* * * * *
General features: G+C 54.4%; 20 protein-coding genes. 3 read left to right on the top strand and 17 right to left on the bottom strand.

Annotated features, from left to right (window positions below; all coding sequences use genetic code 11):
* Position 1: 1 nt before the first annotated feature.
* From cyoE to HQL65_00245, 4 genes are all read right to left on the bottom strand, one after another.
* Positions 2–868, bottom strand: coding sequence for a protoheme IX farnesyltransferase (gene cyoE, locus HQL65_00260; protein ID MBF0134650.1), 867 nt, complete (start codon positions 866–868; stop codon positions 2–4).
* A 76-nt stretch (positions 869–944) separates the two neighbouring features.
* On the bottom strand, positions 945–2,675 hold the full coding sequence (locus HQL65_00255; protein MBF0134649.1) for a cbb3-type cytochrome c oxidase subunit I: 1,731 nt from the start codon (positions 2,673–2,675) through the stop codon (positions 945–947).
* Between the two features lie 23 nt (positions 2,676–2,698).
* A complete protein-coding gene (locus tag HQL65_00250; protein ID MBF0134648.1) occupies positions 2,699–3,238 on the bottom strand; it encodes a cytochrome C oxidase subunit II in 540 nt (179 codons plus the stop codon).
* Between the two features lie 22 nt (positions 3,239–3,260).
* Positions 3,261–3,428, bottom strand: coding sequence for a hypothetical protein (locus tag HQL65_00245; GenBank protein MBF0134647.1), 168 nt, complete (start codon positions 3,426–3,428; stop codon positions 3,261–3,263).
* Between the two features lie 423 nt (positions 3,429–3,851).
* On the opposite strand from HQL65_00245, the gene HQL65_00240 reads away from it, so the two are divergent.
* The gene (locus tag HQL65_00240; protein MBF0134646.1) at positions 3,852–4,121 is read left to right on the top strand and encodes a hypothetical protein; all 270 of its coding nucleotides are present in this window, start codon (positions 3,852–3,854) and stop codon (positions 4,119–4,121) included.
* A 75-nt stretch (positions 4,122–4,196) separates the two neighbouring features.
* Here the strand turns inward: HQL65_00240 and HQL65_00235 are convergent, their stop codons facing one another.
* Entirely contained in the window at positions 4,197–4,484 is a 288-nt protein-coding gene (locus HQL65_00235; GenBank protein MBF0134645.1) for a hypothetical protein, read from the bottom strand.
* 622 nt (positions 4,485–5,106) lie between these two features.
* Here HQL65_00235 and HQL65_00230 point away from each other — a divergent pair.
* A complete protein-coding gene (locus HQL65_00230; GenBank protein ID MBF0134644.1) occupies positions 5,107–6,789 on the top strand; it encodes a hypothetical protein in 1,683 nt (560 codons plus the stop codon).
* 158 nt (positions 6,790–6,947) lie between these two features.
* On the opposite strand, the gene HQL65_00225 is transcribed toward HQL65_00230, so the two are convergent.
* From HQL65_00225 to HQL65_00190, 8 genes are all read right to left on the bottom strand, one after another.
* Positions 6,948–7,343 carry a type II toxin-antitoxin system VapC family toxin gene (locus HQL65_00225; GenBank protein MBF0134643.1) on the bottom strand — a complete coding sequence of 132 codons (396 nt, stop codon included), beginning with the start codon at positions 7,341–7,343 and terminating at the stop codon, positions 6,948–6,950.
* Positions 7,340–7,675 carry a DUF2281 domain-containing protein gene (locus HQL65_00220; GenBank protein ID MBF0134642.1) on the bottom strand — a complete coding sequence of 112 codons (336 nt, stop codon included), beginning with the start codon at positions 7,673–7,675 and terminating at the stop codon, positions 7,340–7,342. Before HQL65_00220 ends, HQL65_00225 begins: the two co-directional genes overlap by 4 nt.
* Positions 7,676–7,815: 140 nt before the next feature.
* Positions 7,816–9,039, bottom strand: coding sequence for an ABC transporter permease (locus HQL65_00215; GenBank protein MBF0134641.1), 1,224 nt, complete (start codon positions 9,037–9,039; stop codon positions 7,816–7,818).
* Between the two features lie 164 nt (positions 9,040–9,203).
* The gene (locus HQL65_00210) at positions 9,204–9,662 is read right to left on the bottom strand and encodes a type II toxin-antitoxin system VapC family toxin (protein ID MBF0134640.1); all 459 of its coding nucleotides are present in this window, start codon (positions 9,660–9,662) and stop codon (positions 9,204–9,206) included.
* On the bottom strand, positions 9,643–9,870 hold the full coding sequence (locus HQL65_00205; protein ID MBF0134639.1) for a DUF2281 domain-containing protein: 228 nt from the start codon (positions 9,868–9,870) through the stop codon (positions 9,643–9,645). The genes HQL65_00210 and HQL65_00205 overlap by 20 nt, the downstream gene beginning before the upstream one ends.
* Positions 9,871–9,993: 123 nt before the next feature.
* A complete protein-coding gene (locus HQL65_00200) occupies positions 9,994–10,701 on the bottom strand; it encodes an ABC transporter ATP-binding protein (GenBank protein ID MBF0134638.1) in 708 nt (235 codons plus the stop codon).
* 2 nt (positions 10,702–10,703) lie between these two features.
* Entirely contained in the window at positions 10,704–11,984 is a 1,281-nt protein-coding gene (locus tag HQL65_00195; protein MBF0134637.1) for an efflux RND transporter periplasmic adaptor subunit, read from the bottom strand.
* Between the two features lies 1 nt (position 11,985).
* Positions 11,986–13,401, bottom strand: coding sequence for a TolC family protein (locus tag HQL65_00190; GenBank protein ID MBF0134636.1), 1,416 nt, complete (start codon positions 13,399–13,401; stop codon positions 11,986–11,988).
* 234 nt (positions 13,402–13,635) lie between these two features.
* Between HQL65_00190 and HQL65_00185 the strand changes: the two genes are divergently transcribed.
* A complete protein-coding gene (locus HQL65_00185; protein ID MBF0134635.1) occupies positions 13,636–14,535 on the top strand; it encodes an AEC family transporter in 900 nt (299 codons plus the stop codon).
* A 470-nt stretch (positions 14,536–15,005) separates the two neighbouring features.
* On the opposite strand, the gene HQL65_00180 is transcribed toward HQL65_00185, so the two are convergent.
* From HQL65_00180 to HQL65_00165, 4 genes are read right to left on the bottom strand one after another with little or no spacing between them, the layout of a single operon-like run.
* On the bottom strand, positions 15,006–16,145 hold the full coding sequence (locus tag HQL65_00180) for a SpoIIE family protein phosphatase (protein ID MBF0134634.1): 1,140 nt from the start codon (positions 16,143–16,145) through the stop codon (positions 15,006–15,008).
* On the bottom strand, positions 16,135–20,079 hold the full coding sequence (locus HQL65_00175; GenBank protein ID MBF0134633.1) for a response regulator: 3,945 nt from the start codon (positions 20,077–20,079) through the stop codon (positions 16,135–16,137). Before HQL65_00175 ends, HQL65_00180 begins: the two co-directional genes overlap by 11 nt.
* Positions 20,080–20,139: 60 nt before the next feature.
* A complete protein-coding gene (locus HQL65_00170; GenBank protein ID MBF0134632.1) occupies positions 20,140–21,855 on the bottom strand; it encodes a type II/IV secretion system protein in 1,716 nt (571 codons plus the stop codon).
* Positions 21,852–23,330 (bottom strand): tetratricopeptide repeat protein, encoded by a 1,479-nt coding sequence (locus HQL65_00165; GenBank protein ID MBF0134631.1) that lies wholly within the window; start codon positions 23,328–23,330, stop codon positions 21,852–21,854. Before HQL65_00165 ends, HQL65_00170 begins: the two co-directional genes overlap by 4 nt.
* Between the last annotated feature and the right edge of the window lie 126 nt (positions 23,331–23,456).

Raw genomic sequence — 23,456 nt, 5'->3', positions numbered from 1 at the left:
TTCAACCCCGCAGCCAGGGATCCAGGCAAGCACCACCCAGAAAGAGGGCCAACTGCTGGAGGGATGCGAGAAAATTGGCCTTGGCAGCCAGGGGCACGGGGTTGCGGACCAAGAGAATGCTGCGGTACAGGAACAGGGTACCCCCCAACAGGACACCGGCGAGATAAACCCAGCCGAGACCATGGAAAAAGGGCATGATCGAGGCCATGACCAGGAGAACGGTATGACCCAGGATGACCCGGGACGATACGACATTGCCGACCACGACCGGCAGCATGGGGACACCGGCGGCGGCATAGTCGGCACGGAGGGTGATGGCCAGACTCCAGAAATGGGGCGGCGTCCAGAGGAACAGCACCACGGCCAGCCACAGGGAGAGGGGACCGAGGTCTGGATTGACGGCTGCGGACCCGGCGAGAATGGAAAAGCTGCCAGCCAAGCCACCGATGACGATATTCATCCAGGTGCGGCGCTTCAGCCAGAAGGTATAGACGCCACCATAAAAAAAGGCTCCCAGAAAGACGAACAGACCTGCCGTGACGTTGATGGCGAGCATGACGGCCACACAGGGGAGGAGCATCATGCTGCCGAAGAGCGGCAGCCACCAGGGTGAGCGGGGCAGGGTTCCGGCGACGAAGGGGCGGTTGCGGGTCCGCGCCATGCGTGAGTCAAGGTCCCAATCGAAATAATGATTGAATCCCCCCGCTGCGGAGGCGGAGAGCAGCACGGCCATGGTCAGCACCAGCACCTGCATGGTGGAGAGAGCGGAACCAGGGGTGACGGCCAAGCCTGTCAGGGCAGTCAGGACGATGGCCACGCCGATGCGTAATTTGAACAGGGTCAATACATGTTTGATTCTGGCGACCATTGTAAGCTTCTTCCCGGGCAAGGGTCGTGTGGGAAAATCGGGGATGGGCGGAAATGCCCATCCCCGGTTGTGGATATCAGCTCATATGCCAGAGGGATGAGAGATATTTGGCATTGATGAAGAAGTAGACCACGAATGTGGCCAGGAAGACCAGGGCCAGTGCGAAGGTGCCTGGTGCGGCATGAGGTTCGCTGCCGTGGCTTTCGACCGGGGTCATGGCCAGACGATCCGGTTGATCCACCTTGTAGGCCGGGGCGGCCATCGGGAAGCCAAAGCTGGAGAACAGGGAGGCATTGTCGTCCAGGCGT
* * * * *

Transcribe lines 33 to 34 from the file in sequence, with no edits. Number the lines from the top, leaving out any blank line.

* 2 nt (positions 10,702–10,703) lie between these two features.
* Entirely contained in the window at positions 10,704–11,984 is a 1,281-nt protein-coding gene (locus tag HQL65_00195; protein MBF0134637.1) for an efflux RND transporter periplasmic adaptor subunit, read from the bottom strand.